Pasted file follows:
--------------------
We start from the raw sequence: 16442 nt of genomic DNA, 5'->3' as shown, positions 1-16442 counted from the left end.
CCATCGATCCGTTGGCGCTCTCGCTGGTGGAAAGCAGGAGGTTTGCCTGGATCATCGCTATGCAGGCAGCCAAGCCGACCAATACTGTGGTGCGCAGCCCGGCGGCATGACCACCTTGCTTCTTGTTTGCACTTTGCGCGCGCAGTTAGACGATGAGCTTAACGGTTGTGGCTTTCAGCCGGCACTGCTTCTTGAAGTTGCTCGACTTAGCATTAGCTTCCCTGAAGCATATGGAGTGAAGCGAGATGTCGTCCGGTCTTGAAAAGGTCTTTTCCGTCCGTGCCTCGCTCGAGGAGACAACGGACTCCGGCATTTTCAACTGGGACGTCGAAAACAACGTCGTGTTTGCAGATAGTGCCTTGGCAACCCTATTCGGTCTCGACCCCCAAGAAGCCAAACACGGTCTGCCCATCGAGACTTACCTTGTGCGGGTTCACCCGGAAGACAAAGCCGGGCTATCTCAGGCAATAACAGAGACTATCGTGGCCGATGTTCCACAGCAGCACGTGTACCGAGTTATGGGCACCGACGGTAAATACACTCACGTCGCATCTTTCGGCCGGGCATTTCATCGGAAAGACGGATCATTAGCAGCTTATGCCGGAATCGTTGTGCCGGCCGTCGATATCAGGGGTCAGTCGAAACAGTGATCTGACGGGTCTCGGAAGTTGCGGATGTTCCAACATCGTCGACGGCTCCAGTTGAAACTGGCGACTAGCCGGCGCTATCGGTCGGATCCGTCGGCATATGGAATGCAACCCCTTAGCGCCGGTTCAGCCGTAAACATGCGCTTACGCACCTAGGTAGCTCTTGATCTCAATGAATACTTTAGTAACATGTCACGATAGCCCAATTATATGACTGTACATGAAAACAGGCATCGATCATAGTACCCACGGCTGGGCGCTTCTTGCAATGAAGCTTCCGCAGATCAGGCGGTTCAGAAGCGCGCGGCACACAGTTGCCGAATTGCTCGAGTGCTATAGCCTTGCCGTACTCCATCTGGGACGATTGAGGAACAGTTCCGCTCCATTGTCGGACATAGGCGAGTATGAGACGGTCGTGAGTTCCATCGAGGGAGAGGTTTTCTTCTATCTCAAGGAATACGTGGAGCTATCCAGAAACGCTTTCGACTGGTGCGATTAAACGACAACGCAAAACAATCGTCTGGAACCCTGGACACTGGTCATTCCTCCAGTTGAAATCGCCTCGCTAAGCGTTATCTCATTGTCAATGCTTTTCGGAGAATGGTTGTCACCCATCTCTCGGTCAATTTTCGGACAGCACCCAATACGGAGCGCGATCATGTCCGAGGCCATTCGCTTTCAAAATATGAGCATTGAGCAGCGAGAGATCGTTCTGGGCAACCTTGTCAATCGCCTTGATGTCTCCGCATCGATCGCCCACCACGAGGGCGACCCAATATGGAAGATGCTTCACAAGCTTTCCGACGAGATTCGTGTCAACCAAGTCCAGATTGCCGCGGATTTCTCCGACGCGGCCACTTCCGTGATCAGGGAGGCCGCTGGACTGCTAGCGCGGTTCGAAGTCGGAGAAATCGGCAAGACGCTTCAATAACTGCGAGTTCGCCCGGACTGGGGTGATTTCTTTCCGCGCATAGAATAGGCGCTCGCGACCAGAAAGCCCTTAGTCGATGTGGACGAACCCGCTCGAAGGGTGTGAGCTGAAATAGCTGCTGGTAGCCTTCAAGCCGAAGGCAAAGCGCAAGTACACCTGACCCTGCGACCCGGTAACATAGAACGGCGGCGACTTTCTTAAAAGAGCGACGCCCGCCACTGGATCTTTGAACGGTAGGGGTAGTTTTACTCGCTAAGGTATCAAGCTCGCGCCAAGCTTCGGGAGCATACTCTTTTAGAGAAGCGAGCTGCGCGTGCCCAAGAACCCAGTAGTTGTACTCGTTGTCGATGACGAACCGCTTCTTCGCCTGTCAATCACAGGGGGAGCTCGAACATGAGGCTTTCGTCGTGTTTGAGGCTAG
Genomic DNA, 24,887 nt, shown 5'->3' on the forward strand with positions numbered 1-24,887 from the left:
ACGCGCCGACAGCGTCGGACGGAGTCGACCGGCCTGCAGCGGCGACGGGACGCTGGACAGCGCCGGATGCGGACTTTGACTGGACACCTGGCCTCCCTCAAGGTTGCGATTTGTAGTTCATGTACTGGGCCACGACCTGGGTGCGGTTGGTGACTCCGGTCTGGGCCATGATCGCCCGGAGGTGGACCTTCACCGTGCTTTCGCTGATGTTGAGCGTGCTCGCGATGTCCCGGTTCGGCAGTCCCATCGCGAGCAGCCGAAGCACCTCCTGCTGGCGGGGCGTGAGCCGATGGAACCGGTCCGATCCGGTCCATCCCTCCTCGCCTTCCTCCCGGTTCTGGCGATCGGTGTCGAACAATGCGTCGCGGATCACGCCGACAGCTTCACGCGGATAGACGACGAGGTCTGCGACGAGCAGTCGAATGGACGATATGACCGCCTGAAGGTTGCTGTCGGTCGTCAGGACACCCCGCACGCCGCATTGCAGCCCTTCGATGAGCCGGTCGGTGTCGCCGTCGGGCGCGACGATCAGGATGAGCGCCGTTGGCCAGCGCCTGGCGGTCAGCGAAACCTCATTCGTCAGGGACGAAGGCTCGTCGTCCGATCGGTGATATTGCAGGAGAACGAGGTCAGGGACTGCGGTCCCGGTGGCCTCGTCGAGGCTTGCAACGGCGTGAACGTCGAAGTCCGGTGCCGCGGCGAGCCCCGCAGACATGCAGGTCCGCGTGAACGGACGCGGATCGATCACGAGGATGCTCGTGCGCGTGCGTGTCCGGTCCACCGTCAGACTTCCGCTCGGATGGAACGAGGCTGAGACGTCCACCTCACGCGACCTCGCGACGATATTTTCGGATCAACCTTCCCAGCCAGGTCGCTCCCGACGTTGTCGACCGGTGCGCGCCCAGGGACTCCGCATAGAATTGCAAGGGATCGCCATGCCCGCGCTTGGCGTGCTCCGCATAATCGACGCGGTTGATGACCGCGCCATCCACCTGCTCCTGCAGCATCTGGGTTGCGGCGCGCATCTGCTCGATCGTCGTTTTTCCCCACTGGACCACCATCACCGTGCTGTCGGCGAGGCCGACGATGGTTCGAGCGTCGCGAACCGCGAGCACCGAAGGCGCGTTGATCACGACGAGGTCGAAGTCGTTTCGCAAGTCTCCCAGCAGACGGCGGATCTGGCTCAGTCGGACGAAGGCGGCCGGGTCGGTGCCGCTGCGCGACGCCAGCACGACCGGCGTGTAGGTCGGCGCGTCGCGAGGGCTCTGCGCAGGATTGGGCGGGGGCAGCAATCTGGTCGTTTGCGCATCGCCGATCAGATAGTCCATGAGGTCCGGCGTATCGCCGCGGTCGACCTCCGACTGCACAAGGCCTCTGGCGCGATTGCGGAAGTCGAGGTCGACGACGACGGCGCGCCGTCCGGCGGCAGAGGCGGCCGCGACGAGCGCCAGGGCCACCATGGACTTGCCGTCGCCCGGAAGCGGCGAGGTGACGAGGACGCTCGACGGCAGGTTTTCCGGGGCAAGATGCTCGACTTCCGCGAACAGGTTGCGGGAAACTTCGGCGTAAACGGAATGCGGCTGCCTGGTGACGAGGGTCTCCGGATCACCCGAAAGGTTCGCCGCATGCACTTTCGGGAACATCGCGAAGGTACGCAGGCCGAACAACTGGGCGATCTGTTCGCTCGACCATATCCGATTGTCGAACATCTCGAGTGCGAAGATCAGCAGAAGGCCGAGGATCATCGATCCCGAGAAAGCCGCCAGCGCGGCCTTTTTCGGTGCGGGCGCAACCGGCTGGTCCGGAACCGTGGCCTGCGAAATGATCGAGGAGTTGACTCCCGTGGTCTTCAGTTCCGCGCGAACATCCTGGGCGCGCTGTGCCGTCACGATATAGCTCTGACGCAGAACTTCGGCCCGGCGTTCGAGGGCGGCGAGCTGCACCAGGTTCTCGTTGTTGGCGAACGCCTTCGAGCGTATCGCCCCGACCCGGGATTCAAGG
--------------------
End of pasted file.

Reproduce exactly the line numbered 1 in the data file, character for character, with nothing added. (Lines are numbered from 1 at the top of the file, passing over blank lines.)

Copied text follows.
We start from the raw sequence: 16442 nt of genomic DNA, 5'->3' as shown, positions 1-16442 counted from the left end.